- Date of the contribution, if the donee organization will not sell the vehicle before completion of a material improvement or significant intervening use, or the donee organization will give or sell the vehicle to a needy individual for a price significantly below FMV to directly further the organization's charitable purpose of relieving the poor and distressed or underprivileged who need a means of transportation.
For a donated vehicle with a claimed value of more than $500, you can deduct the smaller of the vehicle's FMV on the date of the contribution or the gross proceeds received from the sale of the vehicle, unless an exception applies as explained below. Form 1098-C (or other acknowledgment) will show the gross proceeds from the sale if no exception applies. If the FMV of the vehicle was more than your cost or other basis, you may have to reduce the FMV to figure the deductible amount, as described under Reductions to FMV, earlier.
If any of the following exceptions apply, your deduction is not limited to the gross proceeds received from the sale. Instead, you generally can deduct the vehicle's FMV on the date of the contribution if the donee organization:
- Makes a significant intervening use of the vehicle before transferring it,
- Makes a material improvement to the vehicle before transferring it, or
- Gives or sells the vehicle to a needy individual for a price significantly below FMV to directly further the organization's charitable purpose of relieving the poor and distressed or underprivileged who need a means of transportation.
Form 1098-C (or other acknowledgment) will show if any of these exceptions apply. If the FMV of the vehicle was more than your cost or other basis, you may have to reduce the FMV to figure the deductible amount, as described under Reductions to FMV, earlier.
Determining FMV. A used car guide may be a good starting point for finding the FMV of your vehicle. These guides, published by commercial firms and trade organizations, contain vehicle sale prices for recent model years. The guides are sometimes available from public libraries or from a loan officer at a bank, credit union, or finance company. You can also find used car pricing information on the Internet.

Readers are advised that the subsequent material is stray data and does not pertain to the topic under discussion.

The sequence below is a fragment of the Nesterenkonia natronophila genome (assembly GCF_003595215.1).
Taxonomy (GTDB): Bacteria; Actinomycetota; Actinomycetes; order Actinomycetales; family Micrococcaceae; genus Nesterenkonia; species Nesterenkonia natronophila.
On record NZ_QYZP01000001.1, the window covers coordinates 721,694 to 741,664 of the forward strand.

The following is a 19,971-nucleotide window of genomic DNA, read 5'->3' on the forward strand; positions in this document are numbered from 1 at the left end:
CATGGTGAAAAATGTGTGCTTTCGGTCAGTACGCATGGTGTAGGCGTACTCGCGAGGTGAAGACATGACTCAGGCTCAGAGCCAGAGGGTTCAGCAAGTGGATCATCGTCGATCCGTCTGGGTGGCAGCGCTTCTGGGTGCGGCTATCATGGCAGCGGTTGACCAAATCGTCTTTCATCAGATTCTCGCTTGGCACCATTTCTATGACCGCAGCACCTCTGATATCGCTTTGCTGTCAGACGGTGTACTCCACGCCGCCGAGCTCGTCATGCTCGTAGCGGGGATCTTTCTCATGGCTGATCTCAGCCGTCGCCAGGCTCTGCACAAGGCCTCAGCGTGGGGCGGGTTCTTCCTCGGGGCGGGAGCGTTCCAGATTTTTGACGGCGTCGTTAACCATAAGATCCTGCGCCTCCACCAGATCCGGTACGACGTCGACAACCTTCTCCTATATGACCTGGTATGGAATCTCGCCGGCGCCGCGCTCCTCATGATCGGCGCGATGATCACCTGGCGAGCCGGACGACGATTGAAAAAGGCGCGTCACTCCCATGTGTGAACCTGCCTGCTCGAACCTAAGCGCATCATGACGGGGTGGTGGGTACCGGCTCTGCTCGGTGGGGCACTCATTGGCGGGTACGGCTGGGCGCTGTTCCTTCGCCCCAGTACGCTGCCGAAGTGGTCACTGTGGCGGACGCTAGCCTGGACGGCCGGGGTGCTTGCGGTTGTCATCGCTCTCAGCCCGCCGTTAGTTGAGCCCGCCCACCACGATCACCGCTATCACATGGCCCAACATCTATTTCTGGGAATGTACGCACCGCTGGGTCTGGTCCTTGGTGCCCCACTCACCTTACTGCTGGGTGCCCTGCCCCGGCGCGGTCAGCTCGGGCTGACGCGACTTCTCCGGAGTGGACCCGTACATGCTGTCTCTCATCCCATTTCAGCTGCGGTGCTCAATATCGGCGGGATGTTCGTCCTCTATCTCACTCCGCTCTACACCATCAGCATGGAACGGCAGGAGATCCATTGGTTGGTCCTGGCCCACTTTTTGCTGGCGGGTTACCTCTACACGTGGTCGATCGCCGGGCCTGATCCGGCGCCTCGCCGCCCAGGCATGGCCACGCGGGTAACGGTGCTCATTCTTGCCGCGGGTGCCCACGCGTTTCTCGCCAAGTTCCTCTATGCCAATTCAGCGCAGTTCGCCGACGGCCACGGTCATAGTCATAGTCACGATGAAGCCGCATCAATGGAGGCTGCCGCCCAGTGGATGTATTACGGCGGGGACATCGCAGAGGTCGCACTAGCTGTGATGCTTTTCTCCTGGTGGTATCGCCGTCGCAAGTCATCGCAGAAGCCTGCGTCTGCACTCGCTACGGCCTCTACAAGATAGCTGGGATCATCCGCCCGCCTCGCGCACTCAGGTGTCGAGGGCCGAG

An acceptable measure of the FMV of a donated vehicle is an amount not in excess of the price listed in a used vehicle pricing guide for a private party sale of a similar vehicle. However, the FMV may be less than that amount if the vehicle has engine trouble, body damage, high mileage, or any type of excessive wear. The FMV of a donated vehicle is the same as the price listed in a used vehicle pricing guide for a private party sale only if the guide lists a sales price for a vehicle that is the same make, model, and year, sold in the same area, in the same condition, with the same or similar options or accessories, and with the same or similar warranties as the donated vehicle.
Example. Neal donates his car, which he bought new in 2008 for $20,000. A used vehicle pricing guide shows the FMV for his car is $9,000. Neal receives a Form 1098-C showing the car was sold for $7,000. Neal can deduct $7,000 and must attach Form 1098-C to his return.
More information. For details, see Pub. 526 or Notice 2005-44. Notice 2005-44, 2005-25 I.R.B. 1287, is available at www.irs.gov/irb/2005-25_IRB/ar09.html.
You may want to see Pub. 526 and Pub. 561. If you contributed depreciable property, see Pub. 544, Sales and Other Disposition of Assets.
Identifying number. Individuals must enter their social security number. All other filers should enter their employer identification number.
Part I, Information on Donated Property
Column (b). Check the box if the donated property is a qualified vehicle (defined earlier). If you are not attaching Form 1098-C (or other acknowledgment) to your return, enter the vehicle identification number (VIN) in the spaces provided below the checkbox.